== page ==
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  HOME | Arts & Entertainment

Love Parade Founder Seeks Cultural Heritage Title for Techno Music

BERLIN – The founder of the Love Parade electronic dance party, which was huge during the 1990s in Berlin, has applied to UNESCO to have techno music classified as an intangible cultural heritage.

Matthias Roeingh, aka Dr. Motte, presented an initiative to relaunch the iconic street party that by the year 2000 registered over one million attendees.

Subsequent years saw a steady decline until the techno-parade was called off after a tragic event in 2010 killed 21 ravers and injured over 600 others in a crowd crush.

Dr. Motte now seeks to raise donations through the Rave the Planet organization.

The platform has also applied to have techno music recognized as intangible cultural heritage, a denomination that Dr. Motte thinks would safeguard the original street party he created.

The DJ and creator of Love Parade, aged 59, believes that his campaign can also support the thriving techno scene in Berlin’s clubs which have long been at the mercy of the so-called Club Death, at the hands of property developers, even though nightlife and fringe culture have long been a central part of the capital’s identity.

Several of the city’s legendary clubs have been forced into closure and many others struggle to keep doors open and music blasting out of their speakers.

Real estate speculation and a shift in trends put pressure on a clubbing scene that despite all odds continues to be one of Berlin’s sought after cultural events that draw in droves of tourists and locals alike.

Born in 1989, the first edition of Love Parade saw barely 150 revelers join Dr. Motte’s party which was conceived as a political demonstration in the form of a party.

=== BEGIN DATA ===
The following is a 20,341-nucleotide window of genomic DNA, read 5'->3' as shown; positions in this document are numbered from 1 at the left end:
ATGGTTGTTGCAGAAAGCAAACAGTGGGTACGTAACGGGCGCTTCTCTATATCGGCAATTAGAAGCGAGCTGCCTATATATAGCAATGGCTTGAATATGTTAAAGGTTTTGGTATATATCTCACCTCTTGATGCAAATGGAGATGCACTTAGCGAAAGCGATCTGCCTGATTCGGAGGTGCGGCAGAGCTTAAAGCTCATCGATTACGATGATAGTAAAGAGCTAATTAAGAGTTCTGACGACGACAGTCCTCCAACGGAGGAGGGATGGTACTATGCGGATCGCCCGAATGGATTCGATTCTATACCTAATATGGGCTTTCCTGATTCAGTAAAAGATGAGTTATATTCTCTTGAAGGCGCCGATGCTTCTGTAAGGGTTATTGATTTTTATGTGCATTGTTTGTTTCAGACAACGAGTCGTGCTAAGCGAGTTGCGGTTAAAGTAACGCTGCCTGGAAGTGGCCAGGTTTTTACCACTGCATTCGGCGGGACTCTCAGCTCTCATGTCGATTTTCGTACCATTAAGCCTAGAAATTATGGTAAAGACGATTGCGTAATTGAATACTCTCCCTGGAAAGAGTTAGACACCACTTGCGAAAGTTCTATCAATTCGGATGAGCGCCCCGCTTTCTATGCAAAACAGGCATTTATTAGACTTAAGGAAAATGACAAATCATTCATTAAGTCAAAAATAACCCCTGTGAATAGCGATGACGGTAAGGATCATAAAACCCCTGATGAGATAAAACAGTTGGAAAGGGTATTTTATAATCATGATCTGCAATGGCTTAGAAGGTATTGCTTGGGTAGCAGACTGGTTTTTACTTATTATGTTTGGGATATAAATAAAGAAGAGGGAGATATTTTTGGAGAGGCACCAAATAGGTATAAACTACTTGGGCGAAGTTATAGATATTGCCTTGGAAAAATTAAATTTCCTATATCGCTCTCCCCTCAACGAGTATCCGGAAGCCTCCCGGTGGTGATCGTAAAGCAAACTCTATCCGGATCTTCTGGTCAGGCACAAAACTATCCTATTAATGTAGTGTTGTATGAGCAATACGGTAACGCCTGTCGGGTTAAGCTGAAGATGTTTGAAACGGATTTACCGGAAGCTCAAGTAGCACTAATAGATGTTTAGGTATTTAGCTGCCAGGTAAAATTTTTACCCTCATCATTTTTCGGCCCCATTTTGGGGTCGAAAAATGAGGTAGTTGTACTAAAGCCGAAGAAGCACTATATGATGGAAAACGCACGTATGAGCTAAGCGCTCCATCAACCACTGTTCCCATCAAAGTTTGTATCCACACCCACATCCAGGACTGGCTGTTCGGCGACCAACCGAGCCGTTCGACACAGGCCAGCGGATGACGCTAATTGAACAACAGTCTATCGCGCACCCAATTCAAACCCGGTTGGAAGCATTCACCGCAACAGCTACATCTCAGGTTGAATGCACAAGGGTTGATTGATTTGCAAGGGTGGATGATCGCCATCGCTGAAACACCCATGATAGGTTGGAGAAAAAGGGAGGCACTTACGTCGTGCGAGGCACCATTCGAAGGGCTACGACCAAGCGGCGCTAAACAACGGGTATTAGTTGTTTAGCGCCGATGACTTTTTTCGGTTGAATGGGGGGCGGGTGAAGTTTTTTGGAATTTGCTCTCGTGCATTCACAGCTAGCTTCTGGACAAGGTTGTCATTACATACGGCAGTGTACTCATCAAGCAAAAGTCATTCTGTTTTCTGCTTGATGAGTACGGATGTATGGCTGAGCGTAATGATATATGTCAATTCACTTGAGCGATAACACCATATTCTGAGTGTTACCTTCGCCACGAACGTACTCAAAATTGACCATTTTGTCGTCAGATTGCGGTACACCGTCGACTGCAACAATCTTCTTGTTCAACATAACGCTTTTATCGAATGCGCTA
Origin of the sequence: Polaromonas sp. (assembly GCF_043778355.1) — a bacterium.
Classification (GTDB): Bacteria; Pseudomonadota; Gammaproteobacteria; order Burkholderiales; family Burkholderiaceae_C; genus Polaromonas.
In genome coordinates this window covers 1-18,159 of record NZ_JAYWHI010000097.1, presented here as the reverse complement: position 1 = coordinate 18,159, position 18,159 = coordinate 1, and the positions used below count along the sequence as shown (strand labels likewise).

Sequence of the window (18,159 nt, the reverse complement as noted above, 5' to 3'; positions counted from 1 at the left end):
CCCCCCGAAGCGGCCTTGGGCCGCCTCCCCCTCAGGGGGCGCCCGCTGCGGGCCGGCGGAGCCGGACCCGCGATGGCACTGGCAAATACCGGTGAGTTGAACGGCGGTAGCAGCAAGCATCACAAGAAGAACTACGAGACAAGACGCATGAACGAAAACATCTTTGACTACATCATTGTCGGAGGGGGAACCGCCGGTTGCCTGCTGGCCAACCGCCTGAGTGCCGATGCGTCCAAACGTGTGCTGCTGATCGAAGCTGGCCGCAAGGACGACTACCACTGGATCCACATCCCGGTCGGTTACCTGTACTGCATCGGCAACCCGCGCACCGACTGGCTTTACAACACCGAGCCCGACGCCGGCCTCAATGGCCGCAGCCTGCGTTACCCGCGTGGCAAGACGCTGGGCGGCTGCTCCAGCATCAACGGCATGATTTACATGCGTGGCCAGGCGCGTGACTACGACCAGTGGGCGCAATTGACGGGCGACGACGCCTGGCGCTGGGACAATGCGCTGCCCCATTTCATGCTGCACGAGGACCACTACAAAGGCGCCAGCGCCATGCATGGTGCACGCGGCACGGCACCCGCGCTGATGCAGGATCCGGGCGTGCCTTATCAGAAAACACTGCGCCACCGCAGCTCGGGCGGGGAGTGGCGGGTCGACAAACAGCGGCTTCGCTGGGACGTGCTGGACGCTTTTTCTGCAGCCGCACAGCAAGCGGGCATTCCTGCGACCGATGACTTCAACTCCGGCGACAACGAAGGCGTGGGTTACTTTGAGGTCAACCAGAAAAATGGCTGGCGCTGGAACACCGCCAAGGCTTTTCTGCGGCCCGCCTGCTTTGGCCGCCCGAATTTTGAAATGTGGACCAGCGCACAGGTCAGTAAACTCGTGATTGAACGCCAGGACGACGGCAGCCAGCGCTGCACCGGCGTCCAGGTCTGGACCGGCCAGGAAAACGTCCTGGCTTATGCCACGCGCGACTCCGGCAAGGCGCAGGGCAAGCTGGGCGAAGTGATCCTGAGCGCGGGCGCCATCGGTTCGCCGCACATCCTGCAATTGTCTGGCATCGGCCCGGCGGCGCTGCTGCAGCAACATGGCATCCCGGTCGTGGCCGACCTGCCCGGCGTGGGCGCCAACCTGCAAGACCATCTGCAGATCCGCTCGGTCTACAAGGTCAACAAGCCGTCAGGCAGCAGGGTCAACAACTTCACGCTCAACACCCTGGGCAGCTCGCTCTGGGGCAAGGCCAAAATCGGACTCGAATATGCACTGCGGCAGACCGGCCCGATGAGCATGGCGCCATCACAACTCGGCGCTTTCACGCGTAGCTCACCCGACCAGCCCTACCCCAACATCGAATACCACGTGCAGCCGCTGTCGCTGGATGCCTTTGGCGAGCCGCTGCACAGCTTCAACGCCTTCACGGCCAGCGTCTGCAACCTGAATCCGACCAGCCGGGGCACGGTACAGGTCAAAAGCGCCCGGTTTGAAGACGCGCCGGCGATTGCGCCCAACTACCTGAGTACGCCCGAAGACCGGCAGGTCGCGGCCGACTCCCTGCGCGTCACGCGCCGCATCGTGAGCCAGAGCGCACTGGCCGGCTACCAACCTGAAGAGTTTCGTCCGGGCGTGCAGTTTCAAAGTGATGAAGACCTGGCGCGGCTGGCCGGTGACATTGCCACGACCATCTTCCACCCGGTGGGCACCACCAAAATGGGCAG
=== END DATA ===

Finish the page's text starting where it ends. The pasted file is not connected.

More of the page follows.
Ravers on that historic day dancing down the Kurfürstendamm Avenue behind a van with techno pumping out its speakers.

A seed was planted and the party soon became a mecca for electronic music lovers the world over.

Between 1999 and 2001 over one million attendees flocked to the street party.

From then on numbers began to dwindle.

Administrative issues about the event’s organization emerged, including the distribution of expenses for the collection of garbage generated.

The party moved to other cities in Germany, although without Dr. Motte as organizer and soul of the party.

The final blow to the party was the tragedy that occurred in 2010, in Duisburg.

This former mining basin of the Ruhr, in the west of the country, welcomed the Love Parade as a recipe to relaunch internationally.

The initiative resulted in catastrophe when panic broke out among the crowd of attendees.

Thousands of young people were trapped in the only tunnel of access to the enclosure, which was insufficient for the number of people at the party, some 600,000 people.

Twenty-one young people of various nationalities died.

The number of wounded stood at 650.

In 2017, a trial was launched against 10 people allegedly responsible for the tragedy – six employees of the Duisburg council and four employees of the organizing company.

The trial had a gargantuan format, with more than 3,000 witnesses.

It ended with the acquittal of seven of the defendants and economic sanctions for the rest.


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